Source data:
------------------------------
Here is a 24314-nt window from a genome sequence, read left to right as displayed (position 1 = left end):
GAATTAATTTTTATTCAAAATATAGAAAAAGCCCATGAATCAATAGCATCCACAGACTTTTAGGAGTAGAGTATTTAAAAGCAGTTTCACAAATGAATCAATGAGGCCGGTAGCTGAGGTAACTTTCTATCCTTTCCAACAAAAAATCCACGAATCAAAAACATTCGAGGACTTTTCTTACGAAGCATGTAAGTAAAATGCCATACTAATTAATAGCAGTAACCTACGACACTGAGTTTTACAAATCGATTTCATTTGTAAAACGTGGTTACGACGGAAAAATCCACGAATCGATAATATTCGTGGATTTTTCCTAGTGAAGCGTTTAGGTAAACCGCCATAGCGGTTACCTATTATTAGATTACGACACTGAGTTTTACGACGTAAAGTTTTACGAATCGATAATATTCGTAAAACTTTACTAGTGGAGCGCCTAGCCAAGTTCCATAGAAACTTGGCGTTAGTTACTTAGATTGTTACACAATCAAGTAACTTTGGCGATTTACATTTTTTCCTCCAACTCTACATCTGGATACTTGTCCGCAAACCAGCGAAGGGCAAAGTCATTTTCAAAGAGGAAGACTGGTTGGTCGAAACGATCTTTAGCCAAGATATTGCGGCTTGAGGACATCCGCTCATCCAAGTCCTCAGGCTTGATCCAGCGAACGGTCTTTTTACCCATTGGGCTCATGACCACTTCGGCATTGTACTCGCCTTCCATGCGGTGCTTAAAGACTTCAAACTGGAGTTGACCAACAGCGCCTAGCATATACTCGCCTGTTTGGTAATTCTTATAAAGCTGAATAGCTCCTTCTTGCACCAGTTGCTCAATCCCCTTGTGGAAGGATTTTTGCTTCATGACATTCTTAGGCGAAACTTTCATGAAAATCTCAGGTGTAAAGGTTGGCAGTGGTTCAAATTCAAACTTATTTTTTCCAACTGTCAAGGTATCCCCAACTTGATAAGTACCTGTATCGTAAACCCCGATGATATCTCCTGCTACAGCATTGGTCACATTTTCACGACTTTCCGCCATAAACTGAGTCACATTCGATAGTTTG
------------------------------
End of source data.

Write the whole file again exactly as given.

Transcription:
Here is a 24314-nt window from a genome sequence, read left to right as displayed (position 1 = left end):
GAATTAATTTTTATTCAAAATATAGAAAAAGCCCATGAATCAATAGCATCCACAGACTTTTAGGAGTAGAGTATTTAAAAGCAGTTTCACAAATGAATCAATGAGGCCGGTAGCTGAGGTAACTTTCTATCCTTTCCAACAAAAAATCCACGAATCAAAAACATTCGAGGACTTTTCTTACGAAGCATGTAAGTAAAATGCCATACTAATTAATAGCAGTAACCTACGACACTGAGTTTTACAAATCGATTTCATTTGTAAAACGTGGTTACGACGGAAAAATCCACGAATCGATAATATTCGTGGATTTTTCCTAGTGAAGCGTTTAGGTAAACCGCCATAGCGGTTACCTATTATTAGATTACGACACTGAGTTTTACGACGTAAAGTTTTACGAATCGATAATATTCGTAAAACTTTACTAGTGGAGCGCCTAGCCAAGTTCCATAGAAACTTGGCGTTAGTTACTTAGATTGTTACACAATCAAGTAACTTTGGCGATTTACATTTTTTCCTCCAACTCTACATCTGGATACTTGTCCGCAAACCAGCGAAGGGCAAAGTCATTTTCAAAGAGGAAGACTGGTTGGTCGAAACGATCTTTAGCCAAGATATTGCGGCTTGAGGACATCCGCTCATCCAAGTCCTCAGGCTTGATCCAGCGAACGGTCTTTTTACCCATTGGGCTCATGACCACTTCGGCATTGTACTCGCCTTCCATGCGGTGCTTAAAGACTTCAAACTGGAGTTGACCAACAGCGCCTAGCATATACTCGCCTGTTTGGTAATTCTTATAAAGCTGAATAGCTCCTTCTTGCACCAGTTGCTCAATCCCCTTGTGGAAGGATTTTTGCTTCATGACATTCTTAGGCGAAACTTTCATGAAAATCTCAGGTGTAAAGGTTGGCAGTGGTTCAAATTCAAACTTATTTTTTCCAACTGTCAAGGTATCCCCAACTTGATAAGTACCTGTATCGTAAACCCCGATGATATCTCCTGCTACAGCATTGGTCACATTTTCACGACTTTCCGCCATAAACTGAGTCACATTCGATAGTTTG